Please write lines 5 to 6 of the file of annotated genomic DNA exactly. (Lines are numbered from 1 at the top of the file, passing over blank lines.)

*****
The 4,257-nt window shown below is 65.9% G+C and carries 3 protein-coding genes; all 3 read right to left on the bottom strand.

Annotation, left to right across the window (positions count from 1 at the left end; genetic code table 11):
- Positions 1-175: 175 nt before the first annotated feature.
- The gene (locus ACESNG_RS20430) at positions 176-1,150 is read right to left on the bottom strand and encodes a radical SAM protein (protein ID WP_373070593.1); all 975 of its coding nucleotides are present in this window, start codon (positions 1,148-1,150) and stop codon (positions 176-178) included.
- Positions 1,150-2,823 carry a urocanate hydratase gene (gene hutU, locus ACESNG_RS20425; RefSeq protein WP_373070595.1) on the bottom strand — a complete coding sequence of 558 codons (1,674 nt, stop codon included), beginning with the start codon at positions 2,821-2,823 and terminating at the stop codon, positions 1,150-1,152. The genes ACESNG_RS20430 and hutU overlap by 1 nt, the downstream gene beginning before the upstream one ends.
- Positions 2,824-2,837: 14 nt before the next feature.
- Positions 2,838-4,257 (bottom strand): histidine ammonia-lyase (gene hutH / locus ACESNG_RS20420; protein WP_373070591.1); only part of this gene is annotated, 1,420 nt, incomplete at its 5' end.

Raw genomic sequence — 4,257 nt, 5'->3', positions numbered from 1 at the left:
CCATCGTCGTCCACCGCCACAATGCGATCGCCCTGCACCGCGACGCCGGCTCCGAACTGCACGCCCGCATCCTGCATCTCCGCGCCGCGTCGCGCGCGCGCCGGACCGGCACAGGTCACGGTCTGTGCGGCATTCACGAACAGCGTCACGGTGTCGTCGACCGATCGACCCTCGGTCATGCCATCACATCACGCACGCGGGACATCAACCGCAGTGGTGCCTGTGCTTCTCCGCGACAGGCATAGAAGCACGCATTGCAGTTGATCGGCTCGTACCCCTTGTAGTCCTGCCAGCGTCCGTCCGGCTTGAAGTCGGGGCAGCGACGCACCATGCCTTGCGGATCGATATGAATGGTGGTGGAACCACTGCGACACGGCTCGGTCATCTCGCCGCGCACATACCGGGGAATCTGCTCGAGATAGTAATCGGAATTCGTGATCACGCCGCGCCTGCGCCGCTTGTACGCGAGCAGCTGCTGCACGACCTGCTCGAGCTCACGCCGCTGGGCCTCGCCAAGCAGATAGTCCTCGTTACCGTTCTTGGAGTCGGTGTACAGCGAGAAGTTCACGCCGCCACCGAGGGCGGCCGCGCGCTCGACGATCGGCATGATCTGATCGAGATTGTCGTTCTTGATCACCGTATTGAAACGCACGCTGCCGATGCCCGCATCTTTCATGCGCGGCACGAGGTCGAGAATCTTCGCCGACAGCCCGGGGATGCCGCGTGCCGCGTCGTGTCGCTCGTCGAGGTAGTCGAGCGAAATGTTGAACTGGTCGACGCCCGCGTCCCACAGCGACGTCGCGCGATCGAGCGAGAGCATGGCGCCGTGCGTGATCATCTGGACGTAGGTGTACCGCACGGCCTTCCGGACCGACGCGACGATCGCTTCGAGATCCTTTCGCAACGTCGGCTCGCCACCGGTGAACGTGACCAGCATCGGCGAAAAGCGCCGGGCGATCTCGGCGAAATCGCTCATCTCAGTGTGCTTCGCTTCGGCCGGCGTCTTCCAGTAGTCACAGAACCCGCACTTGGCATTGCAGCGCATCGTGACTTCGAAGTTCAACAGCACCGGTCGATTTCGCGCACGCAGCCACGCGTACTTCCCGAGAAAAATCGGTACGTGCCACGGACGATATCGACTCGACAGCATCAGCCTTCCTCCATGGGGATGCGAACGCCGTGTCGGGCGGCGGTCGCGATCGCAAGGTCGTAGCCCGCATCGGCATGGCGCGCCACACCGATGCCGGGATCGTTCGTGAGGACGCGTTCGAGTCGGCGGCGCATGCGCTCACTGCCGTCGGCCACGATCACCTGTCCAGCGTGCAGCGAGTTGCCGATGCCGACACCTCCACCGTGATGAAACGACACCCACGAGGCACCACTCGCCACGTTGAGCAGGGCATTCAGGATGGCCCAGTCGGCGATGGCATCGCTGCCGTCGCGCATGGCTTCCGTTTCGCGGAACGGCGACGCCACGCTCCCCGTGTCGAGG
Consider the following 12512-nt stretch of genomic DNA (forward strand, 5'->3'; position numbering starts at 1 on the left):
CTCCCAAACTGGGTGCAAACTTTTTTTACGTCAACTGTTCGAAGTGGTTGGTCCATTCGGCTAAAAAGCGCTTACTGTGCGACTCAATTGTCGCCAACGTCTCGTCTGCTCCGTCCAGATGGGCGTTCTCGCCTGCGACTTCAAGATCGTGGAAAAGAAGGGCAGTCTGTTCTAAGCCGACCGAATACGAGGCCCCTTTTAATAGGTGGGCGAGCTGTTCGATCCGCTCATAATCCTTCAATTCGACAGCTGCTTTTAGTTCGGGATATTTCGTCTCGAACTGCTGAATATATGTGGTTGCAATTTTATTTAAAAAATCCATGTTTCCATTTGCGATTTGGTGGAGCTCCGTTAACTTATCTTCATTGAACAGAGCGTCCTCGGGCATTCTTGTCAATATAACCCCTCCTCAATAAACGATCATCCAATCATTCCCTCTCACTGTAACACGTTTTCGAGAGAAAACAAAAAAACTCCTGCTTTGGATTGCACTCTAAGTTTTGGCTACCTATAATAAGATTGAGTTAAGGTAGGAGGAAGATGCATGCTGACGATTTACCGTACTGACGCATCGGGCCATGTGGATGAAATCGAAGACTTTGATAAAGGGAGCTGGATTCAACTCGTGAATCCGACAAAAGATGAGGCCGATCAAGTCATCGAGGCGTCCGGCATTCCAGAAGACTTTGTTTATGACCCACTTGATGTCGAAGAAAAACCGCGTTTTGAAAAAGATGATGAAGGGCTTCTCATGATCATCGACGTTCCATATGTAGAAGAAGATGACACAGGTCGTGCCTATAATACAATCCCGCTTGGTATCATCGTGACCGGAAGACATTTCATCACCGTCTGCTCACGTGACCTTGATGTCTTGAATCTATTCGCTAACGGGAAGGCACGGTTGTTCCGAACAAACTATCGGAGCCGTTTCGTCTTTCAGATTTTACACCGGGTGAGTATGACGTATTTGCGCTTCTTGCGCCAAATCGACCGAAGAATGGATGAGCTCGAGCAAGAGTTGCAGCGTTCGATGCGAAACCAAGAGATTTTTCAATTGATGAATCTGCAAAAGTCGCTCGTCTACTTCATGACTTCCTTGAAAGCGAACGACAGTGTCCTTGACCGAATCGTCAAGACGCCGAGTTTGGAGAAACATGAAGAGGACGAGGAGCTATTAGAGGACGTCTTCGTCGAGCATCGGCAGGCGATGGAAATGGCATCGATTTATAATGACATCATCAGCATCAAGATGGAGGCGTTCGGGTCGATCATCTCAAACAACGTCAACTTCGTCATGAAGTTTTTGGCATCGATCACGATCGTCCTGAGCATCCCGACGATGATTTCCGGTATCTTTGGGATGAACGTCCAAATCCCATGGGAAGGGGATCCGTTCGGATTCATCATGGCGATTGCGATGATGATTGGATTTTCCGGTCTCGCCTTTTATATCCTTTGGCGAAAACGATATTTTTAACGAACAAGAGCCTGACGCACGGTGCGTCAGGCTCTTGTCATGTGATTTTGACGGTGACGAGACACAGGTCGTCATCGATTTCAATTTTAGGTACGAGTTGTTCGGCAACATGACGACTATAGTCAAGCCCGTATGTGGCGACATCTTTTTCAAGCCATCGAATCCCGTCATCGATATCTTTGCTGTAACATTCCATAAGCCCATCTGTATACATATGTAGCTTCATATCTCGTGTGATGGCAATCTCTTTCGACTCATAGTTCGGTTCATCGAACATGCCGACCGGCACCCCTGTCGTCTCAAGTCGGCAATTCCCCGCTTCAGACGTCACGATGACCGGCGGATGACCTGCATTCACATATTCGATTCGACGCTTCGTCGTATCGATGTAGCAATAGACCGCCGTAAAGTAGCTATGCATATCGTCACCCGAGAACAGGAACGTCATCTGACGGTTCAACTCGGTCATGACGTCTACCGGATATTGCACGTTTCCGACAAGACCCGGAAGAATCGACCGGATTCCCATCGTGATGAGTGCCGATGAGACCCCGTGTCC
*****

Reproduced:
- Positions 1,150-2,823 carry a urocanate hydratase gene (gene hutU, locus ACESNG_RS20425; RefSeq protein WP_373070595.1) on the bottom strand — a complete coding sequence of 558 codons (1,674 nt, stop codon included), beginning with the start codon at positions 2,821-2,823 and terminating at the stop codon, positions 1,150-1,152. The genes ACESNG_RS20430 and hutU overlap by 1 nt, the downstream gene beginning before the upstream one ends.
- Positions 2,824-2,837: 14 nt before the next feature.